Teaching English in Cambodia

The street where Dolphin School of English is located

We are in a neighborhood of Kratie teaching English to underprivileged children whose parents cannot afford to pay for private English lessons. Cambodian government schools officially offer English as a subject, but it appears that the actual teachers don’t speak English, so in effect English is not actually taught. Instead the lesson time is used for other activities like cleaning the schoolyard or sport. For a developing country this lack of English proficiency is a serious problem as it is limiting the younger generation in terms of their career options. Mr Yuth works for a local NGO in Kratie, and in 2016 he started his own initiative to offer free English lessons to local children in his neighborhood. As his Dolphin School of English is self-funded, he relies on volunteers and donations to keep the school running.

Dolphin School of English – accommodation up at the top, with the school below.

At the moment the Dolphin School has level 1 – 4 classes five days a week offered at the rudimentary school on Mr Yuth’s property. He has built a traditional Khmer house with three bedrooms to house volunteers, and a kitchen, bathroom and common area. Under the house, which is on stilts there are three partially open-air classrooms, and an enclosed computer room. A fourth classroom is located under a tin structure on the property.The Dolphin School also offers free English lessons to staff of local restaurants and hotels when there are sufficient volunteers, and sends volunteers to the local school to assist teachers with pronunciation during English lessons.

Meily – Mr Yuth’s smart daughter

There are numerous schools similar to this school operating throughout Cambodia on the basis of volunteers receiving accommodation for 7 days in exchange for teaching 3-5hrs a day for 5 days of the week. In Cambodia meals tend not to be provided for free, but we are paying $5/day per person for three basic Cambodian meals per day, which usually consist of rice, two different main dishes and fruit for dessert plus water or a drink. We use www.workaway.info  and $5/day is the maximum charge permitted for meals, etc. I have heard of several scam schools charging foreigners hundreds of dollars to volunteers at their ‘school’ – avoid these!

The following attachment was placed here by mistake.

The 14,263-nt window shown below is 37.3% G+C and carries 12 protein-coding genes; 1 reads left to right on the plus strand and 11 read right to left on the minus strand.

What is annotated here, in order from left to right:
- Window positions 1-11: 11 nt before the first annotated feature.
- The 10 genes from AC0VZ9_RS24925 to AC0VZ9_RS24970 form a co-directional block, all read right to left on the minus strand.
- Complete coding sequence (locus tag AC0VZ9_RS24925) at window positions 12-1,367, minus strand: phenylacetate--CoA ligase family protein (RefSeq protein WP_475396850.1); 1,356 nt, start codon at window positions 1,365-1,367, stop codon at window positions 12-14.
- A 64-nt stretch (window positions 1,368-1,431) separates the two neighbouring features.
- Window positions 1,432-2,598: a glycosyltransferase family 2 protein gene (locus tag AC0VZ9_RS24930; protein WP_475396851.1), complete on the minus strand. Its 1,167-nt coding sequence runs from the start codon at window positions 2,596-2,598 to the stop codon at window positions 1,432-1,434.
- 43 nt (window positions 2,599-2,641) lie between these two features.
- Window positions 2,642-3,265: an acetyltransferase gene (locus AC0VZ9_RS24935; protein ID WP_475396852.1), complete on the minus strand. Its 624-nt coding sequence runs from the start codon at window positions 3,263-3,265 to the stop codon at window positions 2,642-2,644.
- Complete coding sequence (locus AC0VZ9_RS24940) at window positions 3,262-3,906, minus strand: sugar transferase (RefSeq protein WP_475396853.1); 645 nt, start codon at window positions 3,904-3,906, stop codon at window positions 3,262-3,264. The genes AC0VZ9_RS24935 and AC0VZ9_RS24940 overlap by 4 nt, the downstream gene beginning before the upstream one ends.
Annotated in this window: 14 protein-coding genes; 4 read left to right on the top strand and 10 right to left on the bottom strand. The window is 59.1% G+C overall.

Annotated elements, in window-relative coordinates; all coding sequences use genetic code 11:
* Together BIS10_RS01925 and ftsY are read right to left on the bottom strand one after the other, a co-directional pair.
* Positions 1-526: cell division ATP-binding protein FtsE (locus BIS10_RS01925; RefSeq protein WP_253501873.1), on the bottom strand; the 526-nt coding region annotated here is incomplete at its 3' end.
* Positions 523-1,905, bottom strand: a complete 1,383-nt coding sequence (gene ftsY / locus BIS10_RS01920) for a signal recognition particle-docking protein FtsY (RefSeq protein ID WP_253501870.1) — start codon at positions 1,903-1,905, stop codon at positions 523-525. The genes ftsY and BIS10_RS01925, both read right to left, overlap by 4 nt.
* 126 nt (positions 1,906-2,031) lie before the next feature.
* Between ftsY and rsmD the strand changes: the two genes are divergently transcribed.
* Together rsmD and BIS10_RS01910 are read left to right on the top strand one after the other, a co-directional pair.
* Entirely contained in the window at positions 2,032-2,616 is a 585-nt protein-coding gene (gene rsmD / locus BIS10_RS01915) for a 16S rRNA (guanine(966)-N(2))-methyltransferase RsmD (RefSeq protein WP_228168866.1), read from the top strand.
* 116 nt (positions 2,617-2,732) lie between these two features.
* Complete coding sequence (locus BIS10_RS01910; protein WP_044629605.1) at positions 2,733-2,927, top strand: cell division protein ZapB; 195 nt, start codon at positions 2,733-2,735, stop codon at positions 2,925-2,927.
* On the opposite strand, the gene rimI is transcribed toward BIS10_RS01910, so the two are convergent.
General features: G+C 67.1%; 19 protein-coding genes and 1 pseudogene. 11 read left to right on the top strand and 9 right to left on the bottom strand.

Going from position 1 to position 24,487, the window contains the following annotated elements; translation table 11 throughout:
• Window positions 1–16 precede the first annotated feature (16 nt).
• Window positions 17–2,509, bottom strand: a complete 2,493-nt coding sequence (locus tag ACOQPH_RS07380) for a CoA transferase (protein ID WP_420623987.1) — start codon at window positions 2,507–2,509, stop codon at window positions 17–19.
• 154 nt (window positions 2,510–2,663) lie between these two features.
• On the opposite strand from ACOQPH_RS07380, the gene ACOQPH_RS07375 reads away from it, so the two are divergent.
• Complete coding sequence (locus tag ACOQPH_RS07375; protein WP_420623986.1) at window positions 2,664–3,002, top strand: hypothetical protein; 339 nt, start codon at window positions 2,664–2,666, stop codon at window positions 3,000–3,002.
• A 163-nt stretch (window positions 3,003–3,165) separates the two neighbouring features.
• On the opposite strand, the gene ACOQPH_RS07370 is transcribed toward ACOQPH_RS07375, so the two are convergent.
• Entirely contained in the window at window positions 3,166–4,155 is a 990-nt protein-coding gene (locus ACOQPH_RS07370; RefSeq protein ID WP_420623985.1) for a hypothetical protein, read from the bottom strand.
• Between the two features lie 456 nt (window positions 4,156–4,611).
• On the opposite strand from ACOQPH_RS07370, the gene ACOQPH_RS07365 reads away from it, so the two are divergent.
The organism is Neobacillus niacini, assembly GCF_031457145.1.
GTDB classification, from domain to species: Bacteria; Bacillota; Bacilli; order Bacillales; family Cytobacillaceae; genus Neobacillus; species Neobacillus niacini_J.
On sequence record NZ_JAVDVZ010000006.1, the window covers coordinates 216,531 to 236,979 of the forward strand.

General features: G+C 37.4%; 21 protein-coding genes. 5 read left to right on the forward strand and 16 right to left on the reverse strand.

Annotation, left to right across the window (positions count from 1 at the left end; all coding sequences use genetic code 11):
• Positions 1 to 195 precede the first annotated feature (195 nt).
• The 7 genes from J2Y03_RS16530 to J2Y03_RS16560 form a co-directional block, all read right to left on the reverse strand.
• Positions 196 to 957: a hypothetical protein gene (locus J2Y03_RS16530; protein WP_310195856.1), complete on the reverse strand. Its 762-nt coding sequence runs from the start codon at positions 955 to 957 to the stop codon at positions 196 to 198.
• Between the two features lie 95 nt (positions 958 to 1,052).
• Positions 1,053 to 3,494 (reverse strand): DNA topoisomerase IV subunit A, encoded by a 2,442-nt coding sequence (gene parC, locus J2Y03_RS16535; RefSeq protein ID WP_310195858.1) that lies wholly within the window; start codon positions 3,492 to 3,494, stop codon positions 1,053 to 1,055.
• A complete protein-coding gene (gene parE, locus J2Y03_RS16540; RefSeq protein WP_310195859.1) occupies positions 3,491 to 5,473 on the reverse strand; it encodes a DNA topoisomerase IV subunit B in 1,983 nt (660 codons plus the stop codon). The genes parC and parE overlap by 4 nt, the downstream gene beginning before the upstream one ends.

Kids playing in the rain during a massive downpour…

After teaching around 40 kids each day over the past week, Akhona and I are in agreement that a strictly volunteer-based school faces several challenges, mainly linked to the fact that many volunteers are not teachers. It became obvious that the children prefer playing than sitting in the classroom learning grammar and vocabulary. We suspect that many volunteers were unable to actually teach anything of substance, so they just resorted to playing games with the kids and taking them to the local swimming pool, which charges $1/child entry.  While I’m sure that both the volunteers and the kids had lots of fun, very little English was taught over the past 8 months. We tested the children’s ability to count, tell time, describe themselves and where they live and we also tested very basic vocabulary…A somewhat dismal picture emerged. The kids have a very limited attention span and have already learned the bad habits of talking amongst themselves during lessons and copying each others work. So Akhona and I have decided to go back to teaching them the basics, with a bit of discipline thrown in. As we speak no Khmer, and only a few kids actually understand any English it’s quite a challenge, but we try to use images, gestures and drawings as means of getting our points across.

Kids climbing a tree in our garden during an hour-long torrential downpour

We are here for another week, and we hope during this time to at least get the older kids up to speed on counting up to 40, telling the time accurately and speaking a few simple English sentences. As the school is massively under-resourced we are also going to try to help Mr Yuth set up a fundraising initiative by photographing some of the kids, writing a little piece on each of them and shooting a short video on the school. An easy way for people to donate to the school also needs to be set up as In Cambodia you cannot receive funds using PayPal for instance. All we can hope to do is make some small difference in the lives of the people we meet while we travel and volunteer – we can’t change the world, but we can hopefully start a tiny ripple in life’s pond for a few people…


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Derek Antonio Serra is a photographer and filmmaker who has run several successful businesses in the film, tourism and advertising industries. He has recently embraced the nomadic lifestyle after selling his businesses and home. His passions are photography, travel and writing.

2 thoughts on “Teaching English in Cambodia

  • 03/09/2017 at 12:33 pm

    Beautiful photos Derek. The video and photos of the children as a fundraising initiative is a great idea.

  • 05/09/2017 at 6:46 pm

    Gee, this gives me goosebumps. THIS is what life is all about. I am so glad that u two decided to do this and make a difference in the world. well done!!!!

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